Harvested between March and June, this bourbon coffee is sourced from a collective of family owned farms located near the Rwanda Musasa Mill in the Gakenke District of Rwanda. Grown between 1,500 – 2,000 feet on volcanic loam soil, this coffee is fully washed and then dried in raised beds. At the higher altitudes the coffee takes longer to ripen; it also means fairly cool fermentation temperatures when performing the wet process on the coffee, and long fermentation times. This, along with the careful cherry sorting before and after picking from the tree, and the Bourbon cultivar, greatly influences the Rwanda flavor profile.
In 2000, the Dakunda Kawa Cooperative was formed, with enough funds to build their first wet mill. They have since built another three wet mills and one dry mill. The quality of this coffee has been recognized world wide, consistently placing as one of the best in the Cup of the Excellence annual auction.
Multiple sustainability-minded organizations have supported the Cooperative’s efforts to elevate living standards by investing in livestock, better access to healthcare and environmental protection programs. The project “Responding to Climate Change: Building Community-Based Reliance” was awarded the 2012 Sustainability Award from The Specialty Coffee Association of America (SCAA).*
Welcome to my Table, here in the corner of this cafe. Today we’re cupping the Rwanda Musasa, from Compelling Coffee in Los Angeles, California. Feel free to pull up a chair.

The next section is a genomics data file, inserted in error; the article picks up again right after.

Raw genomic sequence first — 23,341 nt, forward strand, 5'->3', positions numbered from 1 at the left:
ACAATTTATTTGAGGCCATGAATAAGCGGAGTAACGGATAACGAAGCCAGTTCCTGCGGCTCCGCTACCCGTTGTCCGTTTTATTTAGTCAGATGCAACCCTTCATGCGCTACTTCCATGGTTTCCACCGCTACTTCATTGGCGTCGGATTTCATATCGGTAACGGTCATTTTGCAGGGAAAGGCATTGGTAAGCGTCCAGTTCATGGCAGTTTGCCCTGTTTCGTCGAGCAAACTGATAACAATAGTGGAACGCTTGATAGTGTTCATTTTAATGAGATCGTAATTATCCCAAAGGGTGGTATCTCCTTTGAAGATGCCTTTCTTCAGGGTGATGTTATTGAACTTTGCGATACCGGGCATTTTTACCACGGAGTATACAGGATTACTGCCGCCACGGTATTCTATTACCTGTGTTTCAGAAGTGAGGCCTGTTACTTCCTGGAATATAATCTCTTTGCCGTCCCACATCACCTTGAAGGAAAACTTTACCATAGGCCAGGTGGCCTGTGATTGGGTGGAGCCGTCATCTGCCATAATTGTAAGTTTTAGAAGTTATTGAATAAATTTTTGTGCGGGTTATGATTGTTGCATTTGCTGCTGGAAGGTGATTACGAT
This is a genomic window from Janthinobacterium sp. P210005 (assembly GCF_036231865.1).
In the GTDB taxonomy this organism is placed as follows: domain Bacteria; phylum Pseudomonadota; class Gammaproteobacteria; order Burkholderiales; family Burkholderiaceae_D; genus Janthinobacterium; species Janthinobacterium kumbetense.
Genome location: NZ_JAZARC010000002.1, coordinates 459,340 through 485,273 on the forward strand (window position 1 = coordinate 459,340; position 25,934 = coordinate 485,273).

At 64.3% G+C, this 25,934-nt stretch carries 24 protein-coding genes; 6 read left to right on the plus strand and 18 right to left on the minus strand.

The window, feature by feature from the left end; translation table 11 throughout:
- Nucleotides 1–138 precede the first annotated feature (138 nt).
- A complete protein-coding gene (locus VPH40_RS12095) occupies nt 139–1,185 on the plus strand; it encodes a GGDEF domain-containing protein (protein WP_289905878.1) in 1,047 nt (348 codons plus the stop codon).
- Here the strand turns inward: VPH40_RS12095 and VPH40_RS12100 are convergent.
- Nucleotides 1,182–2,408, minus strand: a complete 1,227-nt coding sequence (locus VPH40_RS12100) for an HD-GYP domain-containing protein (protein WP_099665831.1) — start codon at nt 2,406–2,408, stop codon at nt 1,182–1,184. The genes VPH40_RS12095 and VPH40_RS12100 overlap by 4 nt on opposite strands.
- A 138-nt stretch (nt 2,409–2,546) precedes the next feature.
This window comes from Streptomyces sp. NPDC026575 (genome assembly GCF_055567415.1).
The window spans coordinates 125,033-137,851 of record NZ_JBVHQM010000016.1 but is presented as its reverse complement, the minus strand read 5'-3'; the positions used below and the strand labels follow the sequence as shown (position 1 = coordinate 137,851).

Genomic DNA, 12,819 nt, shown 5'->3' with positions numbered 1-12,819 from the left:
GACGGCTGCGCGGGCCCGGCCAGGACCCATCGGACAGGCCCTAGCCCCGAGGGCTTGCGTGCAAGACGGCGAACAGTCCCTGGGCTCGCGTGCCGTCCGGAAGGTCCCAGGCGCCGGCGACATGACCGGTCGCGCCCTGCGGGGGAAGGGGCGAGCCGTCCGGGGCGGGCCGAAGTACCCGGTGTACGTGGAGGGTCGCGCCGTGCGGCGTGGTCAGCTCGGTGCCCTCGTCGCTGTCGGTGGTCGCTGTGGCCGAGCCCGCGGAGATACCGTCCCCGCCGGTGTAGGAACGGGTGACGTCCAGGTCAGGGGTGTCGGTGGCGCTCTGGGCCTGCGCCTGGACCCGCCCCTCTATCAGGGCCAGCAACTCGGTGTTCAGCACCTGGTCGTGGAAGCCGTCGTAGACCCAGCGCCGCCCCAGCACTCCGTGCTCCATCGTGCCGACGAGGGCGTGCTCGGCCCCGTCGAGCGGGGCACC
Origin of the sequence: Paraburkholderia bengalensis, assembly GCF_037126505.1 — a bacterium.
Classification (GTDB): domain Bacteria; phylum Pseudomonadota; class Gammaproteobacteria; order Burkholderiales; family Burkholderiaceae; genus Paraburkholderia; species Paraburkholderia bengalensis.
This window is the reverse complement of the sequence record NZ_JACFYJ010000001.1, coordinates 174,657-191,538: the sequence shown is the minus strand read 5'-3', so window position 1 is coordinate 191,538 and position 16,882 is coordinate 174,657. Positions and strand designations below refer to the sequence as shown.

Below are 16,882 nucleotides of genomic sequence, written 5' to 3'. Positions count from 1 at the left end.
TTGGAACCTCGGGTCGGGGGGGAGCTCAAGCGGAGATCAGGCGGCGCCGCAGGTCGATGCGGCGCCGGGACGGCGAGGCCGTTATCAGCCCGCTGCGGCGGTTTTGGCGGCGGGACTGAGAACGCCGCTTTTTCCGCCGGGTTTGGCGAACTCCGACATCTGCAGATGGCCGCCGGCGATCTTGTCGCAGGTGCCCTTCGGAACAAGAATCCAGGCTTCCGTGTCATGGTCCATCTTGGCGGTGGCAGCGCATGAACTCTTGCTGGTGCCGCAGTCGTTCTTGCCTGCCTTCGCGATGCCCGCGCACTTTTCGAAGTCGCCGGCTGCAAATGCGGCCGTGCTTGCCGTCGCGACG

region: Gakenke, Rwanda
farm: Rwanda Musasa Mill
producer: smallholder farmers
association: Dukunde Kawa Cooperative
elevation: 1500 – 2000 meters above sea level
process: fully washed, raised bed dried
The aroma of the Rwanda Musasa is a sweet one, and indicative of a classic Rwandan profile—a pleasant mix of florals, sugars, and dark fruits. Lavender, honey, stone fruit, dark berries, black tea…
My first few sips present a coffee that is full-bodied—voluptuous, even—with a silky, buoyant mouthfeel. There is a smooth, sweet honey flavor that coats the tongue, with additional sweetness coming from brown sugar and faint vanilla notes. There are also plenty of sweet, fleshy fruit flavors post-brew—they are at the forefront of each sip, and increase in clarity as the cup cools: peach, bosc pear, black plum, red-winy mixed berries (cranberry, raspberry, blackberry), and a complex citric acidity. There’s something to the coffee that pricks at and tingles my taste buds; I thought it was red wine tannins but, now that the coffee is at room temperature, I’m now perceiving it more as cedar. Black tea plays through a slightly dry finish which, coupled with the cedar flavor, is reminiscent of Lapsang Souchong.
I put out a tweet a while back asking for coffee recommendations, and Compelling Coffee immediately followed up with me raving about a Rwandan coffee that was blowing his mind, but wouldn’t be available for another week or so. I was really hoping to buy something that day, but Compelling was so excited about this coffee and assured me it’d be worth the wait.
And you know what? It was.
Compelling Coffee’s Rwanda Musasa provided an excellent cupping experience; it’s a classic Rwandan coffee with just enough complexity (particularly in its berry/citrus acidity) and nuance to provide a few surprises along the way.
*content courtesy of Slate Coffee Roasters
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Andrew is a husband, father, dog lover, craft beverage enthusiast, content creator, and niche market Internet celebrity. Formerly of A Table in the Corner of the Cafe and The Pulitzer Project and contributor to Barista Magazine and Mental Floss, he’s been writing on the Internet for years.